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Istanbul Film Festival


The largest, most established and most influential film event in Turkey, the Istanbul Film Festival has over the past 30 years, presented Istanbul audiences with a total of more than 3,250 films, showcasing the cinema of 103 countries, and attracting a total audience number of 3,150,000. With an audience of 150,000 in 2011, it is also considered the biggest Turkish film festival. Established in 1982 as a film week, and accredited by FIAPF in 1989, the Festival aims at encouraging the development of cinema in Turkey and promoting films of quality in the Turkish market. As such, the Festival incorporates the Meetings on the Bridge platform, and within the frame of this programme, a competitive Feature Film Project Development Workshop that was initiated in 2008, and a Work-in-Progress sidebar in order to support the Turkish film industry and Turkish film professionals. In 2015, the MoB began to accept submissions from neighbouring countries.

The Istanbul Film Festival features an International Competition (limited to films on arts and the artist or literary adaptations) with a monetary award of a total of €25,000 as its grand prize the Golden Tulip. Showcasing Turkish cinema as the most active promotional, international platform in Turkey, the Festival features a National Competition, A National Documentary Competition, and a Human Rights in Cinema competition endorsed by the Council of Europe. The festival each year screens around 200 feature films, and takes place in April.

 


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IFF APRIL 12, 2011

• MEETINGS ON THE BRIDGE CONTINUE Meetings on the Bridge, the sixth of which takes place this year and which aims to create a platform for the cinema industry to meet, continue. Representatives from CNC and Unifrance, producers that target or are in the process of a co-production, and distributors will attend “Meetings on the Bridge Turkey-France Panel: Co-productions and New Media.” The panel is due to start at 10.00 in the French Cultural Center. This panel will be followed by another panel, “A New Era in Cinema: Tips on Digital, New Media, and Networking.”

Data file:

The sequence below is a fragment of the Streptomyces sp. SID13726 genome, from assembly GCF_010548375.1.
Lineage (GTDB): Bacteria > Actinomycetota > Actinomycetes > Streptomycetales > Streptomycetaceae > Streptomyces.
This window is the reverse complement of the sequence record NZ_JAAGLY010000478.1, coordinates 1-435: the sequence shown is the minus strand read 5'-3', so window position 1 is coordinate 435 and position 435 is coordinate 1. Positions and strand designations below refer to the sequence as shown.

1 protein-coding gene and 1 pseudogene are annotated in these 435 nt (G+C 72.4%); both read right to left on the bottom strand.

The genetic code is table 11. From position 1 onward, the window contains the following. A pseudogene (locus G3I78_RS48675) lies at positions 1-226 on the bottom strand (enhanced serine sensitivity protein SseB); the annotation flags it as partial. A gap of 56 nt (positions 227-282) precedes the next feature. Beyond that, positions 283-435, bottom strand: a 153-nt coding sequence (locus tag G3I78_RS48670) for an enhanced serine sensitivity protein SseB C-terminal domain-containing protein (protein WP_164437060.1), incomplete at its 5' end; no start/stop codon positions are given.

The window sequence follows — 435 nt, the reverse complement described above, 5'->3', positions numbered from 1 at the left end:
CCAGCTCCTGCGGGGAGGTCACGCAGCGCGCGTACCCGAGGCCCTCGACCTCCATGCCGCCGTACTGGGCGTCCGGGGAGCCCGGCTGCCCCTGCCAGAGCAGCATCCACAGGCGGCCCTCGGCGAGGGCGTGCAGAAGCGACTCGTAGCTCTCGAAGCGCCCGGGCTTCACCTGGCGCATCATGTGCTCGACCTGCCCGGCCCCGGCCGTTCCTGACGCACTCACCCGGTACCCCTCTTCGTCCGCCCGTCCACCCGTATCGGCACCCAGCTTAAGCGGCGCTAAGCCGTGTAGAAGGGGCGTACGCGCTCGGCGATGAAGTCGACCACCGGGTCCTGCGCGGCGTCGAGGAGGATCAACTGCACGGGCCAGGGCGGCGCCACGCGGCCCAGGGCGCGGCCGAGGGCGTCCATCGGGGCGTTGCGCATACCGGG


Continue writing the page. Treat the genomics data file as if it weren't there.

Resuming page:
• RECEPTION FROM ARTE FRANCE Nuri Bilge Ceylan is honored by the French Government with Officier dans l'Ordre national des Arts et des Lettres’ medal. Consul General of France in Istanbul Hervé Magro will present the director with the medal in the reception organized by Arte France under scope of the 30th Istanbul Film Festival. The reception will start in Istanbul Modern at 20.00.

• MERRY-GO-ROUND IS IN THE COMPETITION Following her debut feature film Love in Another Language, İlksen Başarır’s second film Merry-Go-Round again handles a social problem that is often left unspoken and covered up. The screening of the film, which will be shown under National Competition, will take place 16.00 in Atlas with the participation of the director.

• IT IS BLOWING FROM NORTH-EAST Following her award-winning short film Poyraz, Belma Baş’s feature debut film Zephyr, had won her first place in the Film Development Workshop in Meetings on the Bridge in 2008, the platform’s first installment under Istanbul Film Festival. Baş will attend the film’s screening in Atlas at 21.30.

• FILMS BUILD BRIDGES Armenia-Turkey Cinema Platform (ATCP), which aims to serve, in the long-term, as an example for collaborations between Armenia and Turkey, is a production and communication initiative established between the two countries. The Platform is sharing its first films with Festivalgoers. The film’s directors will attend the screening in Pera, which will start at 19.00

• FILMS ABOUT CONSCIENCE PREMIERE IN THE FESTIVAL In 2009, with the invitation “Let’s Take a Look Through Our Conscience,” the Hrant Dink Foundation had called upon everyone around the world capable of shooting a film, amateurs and professionals alike, to make films. The short films that accepted this invitation are screened for the first time during the Istanbul Film Festival. The films’ directors will attend the screening in Pera, which will start at 21.30.

• JITEM ON THE BIG SCREEN Lost Freedom, which will be screened under “New Turkish Cinema,” takes viewers to the Turkey of 1990s and handles the JITEM military team, a subject that remains to be a taboo in the Turkish cinema. Director Umur Hozatlı will attend the screening at 11.00 in Beyoğlu Movie Theater.

• AN ORHAN KEMAL DOCUMENTARY In The Voice of the Voiceless – An Orhan Kemal Documentary, which follows his feature film Havar that travelled several international festivals, Mehmet Güleryüz recounts the life story of the prominent writer of the enlightened realism movement, Orhan Kemal. Güleryüz will attend the screening, which will take place at 11.00 in Pera.